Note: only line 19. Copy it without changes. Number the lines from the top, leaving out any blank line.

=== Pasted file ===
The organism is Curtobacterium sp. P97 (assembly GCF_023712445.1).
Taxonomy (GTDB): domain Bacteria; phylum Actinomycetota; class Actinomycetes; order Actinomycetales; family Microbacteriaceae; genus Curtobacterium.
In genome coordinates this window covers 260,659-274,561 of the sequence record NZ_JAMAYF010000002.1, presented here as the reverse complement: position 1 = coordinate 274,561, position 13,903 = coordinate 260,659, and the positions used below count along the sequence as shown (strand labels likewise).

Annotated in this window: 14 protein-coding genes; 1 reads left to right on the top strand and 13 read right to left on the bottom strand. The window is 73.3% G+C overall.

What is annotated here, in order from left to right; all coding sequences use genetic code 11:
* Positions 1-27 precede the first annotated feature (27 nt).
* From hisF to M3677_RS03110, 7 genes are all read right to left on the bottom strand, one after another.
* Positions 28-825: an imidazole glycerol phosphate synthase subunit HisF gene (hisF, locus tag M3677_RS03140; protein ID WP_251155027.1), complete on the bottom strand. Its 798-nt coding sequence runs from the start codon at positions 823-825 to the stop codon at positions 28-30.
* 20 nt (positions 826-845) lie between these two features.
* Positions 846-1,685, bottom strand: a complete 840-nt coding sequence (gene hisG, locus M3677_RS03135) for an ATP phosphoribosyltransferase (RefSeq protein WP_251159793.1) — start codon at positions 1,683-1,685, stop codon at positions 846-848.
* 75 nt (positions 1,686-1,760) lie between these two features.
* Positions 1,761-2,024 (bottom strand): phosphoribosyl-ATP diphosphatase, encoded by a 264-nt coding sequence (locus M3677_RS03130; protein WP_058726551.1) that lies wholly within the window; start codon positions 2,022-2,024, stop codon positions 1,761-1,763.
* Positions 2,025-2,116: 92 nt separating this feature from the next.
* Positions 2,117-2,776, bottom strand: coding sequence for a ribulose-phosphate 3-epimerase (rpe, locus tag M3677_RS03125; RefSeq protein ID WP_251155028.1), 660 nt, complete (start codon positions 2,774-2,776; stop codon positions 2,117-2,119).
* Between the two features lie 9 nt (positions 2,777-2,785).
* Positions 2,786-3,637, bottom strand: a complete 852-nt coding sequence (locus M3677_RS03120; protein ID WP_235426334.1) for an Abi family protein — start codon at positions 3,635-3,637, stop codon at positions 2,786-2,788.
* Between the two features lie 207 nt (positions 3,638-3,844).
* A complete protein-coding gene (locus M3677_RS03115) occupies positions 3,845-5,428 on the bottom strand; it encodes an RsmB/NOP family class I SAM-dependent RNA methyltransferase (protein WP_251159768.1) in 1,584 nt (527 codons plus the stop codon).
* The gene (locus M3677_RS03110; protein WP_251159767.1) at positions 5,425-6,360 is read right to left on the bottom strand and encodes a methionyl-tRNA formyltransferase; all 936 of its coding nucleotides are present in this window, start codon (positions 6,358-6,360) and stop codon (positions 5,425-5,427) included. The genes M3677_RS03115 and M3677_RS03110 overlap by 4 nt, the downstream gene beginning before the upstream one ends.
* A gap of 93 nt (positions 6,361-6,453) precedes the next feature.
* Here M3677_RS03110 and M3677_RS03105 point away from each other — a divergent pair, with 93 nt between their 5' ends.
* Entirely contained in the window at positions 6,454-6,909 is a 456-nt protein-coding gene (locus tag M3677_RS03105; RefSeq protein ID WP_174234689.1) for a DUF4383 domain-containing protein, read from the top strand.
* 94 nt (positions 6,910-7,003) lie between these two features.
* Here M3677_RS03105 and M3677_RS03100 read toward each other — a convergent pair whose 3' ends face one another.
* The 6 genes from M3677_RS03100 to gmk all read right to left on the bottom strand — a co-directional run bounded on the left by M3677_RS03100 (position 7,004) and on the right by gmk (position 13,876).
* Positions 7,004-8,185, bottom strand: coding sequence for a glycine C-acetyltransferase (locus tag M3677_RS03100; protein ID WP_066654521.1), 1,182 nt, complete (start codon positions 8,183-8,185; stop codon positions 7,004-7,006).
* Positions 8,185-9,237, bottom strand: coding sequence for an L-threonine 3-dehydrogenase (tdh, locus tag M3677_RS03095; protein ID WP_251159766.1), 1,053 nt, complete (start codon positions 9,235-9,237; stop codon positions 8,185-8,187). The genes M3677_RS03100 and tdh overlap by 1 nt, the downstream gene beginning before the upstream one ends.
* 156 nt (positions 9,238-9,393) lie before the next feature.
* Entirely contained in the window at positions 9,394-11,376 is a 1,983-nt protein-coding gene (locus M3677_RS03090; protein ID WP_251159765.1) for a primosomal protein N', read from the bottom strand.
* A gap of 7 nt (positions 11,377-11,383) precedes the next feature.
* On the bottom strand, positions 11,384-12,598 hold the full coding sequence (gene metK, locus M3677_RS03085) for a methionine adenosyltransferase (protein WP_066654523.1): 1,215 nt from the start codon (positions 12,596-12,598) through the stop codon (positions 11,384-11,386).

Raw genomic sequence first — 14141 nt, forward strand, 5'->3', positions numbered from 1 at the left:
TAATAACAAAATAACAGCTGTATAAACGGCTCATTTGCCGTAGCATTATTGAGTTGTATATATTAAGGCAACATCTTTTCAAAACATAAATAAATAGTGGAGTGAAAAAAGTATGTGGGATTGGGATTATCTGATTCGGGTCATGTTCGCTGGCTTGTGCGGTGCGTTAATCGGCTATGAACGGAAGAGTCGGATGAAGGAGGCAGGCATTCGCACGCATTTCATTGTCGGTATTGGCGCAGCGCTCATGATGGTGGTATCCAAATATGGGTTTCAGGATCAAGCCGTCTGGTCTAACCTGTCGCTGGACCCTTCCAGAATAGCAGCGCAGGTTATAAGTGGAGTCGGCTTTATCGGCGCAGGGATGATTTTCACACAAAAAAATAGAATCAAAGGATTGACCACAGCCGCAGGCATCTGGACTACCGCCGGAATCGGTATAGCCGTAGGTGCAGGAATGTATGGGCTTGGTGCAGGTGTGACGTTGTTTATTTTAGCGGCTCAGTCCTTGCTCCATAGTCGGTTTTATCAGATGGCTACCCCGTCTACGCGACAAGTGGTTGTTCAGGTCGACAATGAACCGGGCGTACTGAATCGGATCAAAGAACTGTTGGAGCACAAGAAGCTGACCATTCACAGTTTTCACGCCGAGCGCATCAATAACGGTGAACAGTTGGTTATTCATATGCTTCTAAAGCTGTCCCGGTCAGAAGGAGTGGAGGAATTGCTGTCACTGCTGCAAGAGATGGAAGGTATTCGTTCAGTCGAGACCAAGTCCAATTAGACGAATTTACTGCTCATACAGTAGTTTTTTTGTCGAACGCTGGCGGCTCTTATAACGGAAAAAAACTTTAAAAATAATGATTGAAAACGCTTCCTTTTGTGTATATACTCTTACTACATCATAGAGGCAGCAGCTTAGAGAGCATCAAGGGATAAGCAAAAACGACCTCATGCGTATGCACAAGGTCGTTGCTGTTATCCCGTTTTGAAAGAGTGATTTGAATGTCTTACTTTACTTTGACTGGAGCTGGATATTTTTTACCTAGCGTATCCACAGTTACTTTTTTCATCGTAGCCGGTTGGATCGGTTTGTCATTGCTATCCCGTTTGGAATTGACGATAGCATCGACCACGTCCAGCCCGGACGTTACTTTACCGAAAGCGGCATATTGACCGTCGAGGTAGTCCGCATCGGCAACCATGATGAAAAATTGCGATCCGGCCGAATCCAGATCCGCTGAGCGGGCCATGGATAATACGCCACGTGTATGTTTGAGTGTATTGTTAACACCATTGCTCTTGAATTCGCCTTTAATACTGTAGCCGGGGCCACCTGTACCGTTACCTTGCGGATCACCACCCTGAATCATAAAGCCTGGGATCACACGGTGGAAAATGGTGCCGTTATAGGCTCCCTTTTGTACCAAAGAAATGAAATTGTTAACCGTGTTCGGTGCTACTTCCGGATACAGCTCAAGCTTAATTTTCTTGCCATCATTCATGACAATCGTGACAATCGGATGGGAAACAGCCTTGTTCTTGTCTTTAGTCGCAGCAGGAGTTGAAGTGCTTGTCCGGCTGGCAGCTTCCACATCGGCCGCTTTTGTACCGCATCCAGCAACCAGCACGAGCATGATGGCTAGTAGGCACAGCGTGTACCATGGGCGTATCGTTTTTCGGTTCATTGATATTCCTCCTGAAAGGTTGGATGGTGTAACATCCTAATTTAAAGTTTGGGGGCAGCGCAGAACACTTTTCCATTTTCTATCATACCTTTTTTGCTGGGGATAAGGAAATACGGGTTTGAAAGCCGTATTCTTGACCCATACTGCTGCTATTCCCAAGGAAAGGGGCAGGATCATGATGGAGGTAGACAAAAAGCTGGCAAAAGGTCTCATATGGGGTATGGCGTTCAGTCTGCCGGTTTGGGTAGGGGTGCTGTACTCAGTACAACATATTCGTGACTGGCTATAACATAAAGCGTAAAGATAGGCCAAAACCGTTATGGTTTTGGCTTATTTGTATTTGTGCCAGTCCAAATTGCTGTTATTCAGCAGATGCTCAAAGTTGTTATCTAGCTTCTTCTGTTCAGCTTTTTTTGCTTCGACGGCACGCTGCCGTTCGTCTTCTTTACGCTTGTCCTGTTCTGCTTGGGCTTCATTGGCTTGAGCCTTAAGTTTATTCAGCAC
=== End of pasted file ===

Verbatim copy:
* The gene (locus M3677_RS03110; protein WP_251159767.1) at positions 5,425-6,360 is read right to left on the bottom strand and encodes a methionyl-tRNA formyltransferase; all 936 of its coding nucleotides are present in this window, start codon (positions 6,358-6,360) and stop codon (positions 5,425-5,427) included. The genes M3677_RS03115 and M3677_RS03110 overlap by 4 nt, the downstream gene beginning before the upstream one ends.